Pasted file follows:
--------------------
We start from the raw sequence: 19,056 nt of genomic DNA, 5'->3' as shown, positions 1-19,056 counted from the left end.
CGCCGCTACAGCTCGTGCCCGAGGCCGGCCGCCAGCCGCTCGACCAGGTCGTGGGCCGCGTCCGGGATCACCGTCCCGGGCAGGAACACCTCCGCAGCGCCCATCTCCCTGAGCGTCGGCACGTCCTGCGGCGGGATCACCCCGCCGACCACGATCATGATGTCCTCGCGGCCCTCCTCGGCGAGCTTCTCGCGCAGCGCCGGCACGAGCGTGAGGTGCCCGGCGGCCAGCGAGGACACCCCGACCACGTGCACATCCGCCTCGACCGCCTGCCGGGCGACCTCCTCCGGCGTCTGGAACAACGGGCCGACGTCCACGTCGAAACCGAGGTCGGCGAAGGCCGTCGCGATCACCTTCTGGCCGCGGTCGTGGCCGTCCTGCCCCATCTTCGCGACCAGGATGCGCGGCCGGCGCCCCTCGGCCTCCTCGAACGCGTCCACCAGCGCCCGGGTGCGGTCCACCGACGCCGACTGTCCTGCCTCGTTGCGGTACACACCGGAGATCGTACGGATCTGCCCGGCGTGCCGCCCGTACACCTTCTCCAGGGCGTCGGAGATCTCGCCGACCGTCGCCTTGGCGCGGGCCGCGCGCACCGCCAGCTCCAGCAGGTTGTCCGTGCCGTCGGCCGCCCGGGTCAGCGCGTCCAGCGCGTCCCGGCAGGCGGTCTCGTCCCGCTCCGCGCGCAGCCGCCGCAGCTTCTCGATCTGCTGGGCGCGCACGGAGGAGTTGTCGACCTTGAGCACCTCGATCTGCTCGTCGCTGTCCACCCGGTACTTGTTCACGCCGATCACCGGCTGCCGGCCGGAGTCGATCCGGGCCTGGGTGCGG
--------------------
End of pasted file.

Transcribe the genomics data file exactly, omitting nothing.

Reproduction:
We start from the raw sequence: 19,056 nt of genomic DNA, 5'->3' as shown, positions 1-19,056 counted from the left end.
CGCCGCTACAGCTCGTGCCCGAGGCCGGCCGCCAGCCGCTCGACCAGGTCGTGGGCCGCGTCCGGGATCACCGTCCCGGGCAGGAACACCTCCGCAGCGCCCATCTCCCTGAGCGTCGGCACGTCCTGCGGCGGGATCACCCCGCCGACCACGATCATGATGTCCTCGCGGCCCTCCTCGGCGAGCTTCTCGCGCAGCGCCGGCACGAGCGTGAGGTGCCCGGCGGCCAGCGAGGACACCCCGACCACGTGCACATCCGCCTCGACCGCCTGCCGGGCGACCTCCTCCGGCGTCTGGAACAACGGGCCGACGTCCACGTCGAAACCGAGGTCGGCGAAGGCCGTCGCGATCACCTTCTGGCCGCGGTCGTGGCCGTCCTGCCCCATCTTCGCGACCAGGATGCGCGGCCGGCGCCCCTCGGCCTCCTCGAACGCGTCCACCAGCGCCCGGGTGCGGTCCACCGACGCCGACTGTCCTGCCTCGTTGCGGTACACACCGGAGATCGTACGGATCTGCCCGGCGTGCCGCCCGTACACCTTCTCCAGGGCGTCGGAGATCTCGCCGACCGTCGCCTTGGCGCGGGCCGCGCGCACCGCCAGCTCCAGCAGGTTGTCCGTGCCGTCGGCCGCCCGGGTCAGCGCGTCCAGCGCGTCCCGGCAGGCGGTCTCGTCCCGCTCCGCGCGCAGCCGCCGCAGCTTCTCGATCTGCTGGGCGCGCACGGAGGAGTTGTCGACCTTGAGCACCTCGATCTGCTCGTCGCTGTCCACCCGGTACTTGTTCACGCCGATCACCGGCTGCCGGCCGGAGTCGATCCGGGCCTGGGTGCGG